Valediction: Poems and Prose
by Linda Parsons
ISBN: 978-1-956440-61-4 paperback $19.95
ISBN: 978-1-956440-62-1 ebook $9.99
Paul Éluard writes, “There is another world and it is in this one.” Within these worlds, we travel outward and inward, straddling our lives’ oppositions: parental/relationship struggle and loss, home and away, isolation and reconnection, the spiritual/mystical realm and physicality—always balancing grief and reemergence, hello and goodbye. The hybrid nature of Linda Parsons’ sixth collection, Valediction, with poems, diptychs, and micro essays, brings those oppositions into focus and reconciliation and grounds her in the earth under her feet, especially in her gardening meditations. In this striving, we are balanced and grounded with her as she lifts the veil on what it means to live and create fully, even in the face of impermanence.
Cover art by Gary Heatherly, author photo (below) by Kelly Norrell
What People are saying about Valediction
Linda Parsons has written a book we sorely need—lyric meditations composed with an impeccable ear, explorations of family love and loss, flowering and decline, sunderings and difficult reunion. Combining sure-handed verse with prose poems of drastic intensity, Valediction reminds us the world is a cutting garden worthy of relentless tending and care. These hard-won poems are the harvest of a talent in high season.—Bobby C. Rogers, author of Shift Work and Paper Anniversary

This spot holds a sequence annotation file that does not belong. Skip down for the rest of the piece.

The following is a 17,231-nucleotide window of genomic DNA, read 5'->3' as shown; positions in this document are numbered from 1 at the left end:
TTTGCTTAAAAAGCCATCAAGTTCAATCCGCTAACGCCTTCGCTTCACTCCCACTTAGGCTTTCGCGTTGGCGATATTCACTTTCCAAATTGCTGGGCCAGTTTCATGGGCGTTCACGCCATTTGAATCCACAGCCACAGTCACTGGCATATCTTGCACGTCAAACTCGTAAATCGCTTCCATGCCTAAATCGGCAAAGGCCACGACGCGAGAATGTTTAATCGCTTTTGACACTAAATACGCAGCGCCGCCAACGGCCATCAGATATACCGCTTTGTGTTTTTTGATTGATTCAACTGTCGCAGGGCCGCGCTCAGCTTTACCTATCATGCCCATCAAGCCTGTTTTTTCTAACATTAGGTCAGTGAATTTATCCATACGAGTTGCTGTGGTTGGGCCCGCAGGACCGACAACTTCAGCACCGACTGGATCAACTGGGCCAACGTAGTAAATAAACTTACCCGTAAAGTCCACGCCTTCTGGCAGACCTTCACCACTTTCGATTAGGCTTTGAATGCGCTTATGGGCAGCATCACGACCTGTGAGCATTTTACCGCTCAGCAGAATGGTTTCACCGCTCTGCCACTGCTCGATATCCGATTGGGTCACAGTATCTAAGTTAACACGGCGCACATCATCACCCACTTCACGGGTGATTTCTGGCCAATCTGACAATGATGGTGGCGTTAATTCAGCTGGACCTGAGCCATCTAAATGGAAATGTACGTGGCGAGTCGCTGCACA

For the poet, a garden is world enough. The bee, the singed leaf, the needful dirt, the worm. The tiger lily, fireworks. The moss, its slug. We may enter our gardens thinking we will control the earth, curate it, but we walk out realizing that we’re just another bug with song. (Thank God.) In Valediction the master Tennessean poet Linda Parsons gives us not just her song but the whole oratorio—out from the center of her Knoxville yard she broadcasts the glory of her evening hour, joining in with cicadas and hawks, figs and frost, black widows, and all the ghosts of her ascendants living inside her, the perfect cacophony of love. This book is transcendent.—Rebecca Gayle Howell, author of American Purgatory and A Winter Breviary
“After the long virus winter, how can I be / anything but sun-warm skin and bone / down to my brightening folds, / down to the naked earth”? These lines highlight the many acts of transfiguration found inside this excellent collection by Linda Parsons. Steeped within the natural world, the poems explore the “mired muddy lake bottom of childhood” and weave throughout the collection a series titled “visitations” in which memories and the deceased meld into the present. The poems here are joyful, but it’s a joy that comes hard-earned and clear-eyed. Be they about swimming off the coast of Cuba, reminiscing about the loss of a friend while sledding, or simply tending to the backyard garden, these poems do what all great poems do—they risk wonder despite loss. As Parsons writes in “October Foot Washing”: “For what is the earth but a tangled bouquet / lit to its core, what am I but a conduit / of ions.” Valediction, which is the act of saying farewell, pulses with lyrical energy. This collection showcases a poet whose talents, insights, and rhythms are at their height.—Charlotte Pence, author of Code
Poet, playwright, essayist, and editor, Linda Parsons is the poetry editor for Madville Publishing and the copy editor for Chapter 16, the literary website of Humanities Tennessee. Published in such journals as The Georgia Review, Iowa Review, Prairie Schooner, Southern Poetry Review, Terrain, The Chattahoochee Review, Baltimore Review, and Shenandoah, her fifth poetry collection is Candescent (Iris Press, 2019). Five of her plays have been produced by Flying Anvil Theatre in Knoxville, Tennessee, where she lives and gardens.
Linda Parsons draws her strength from nature. Her words bloom across the page.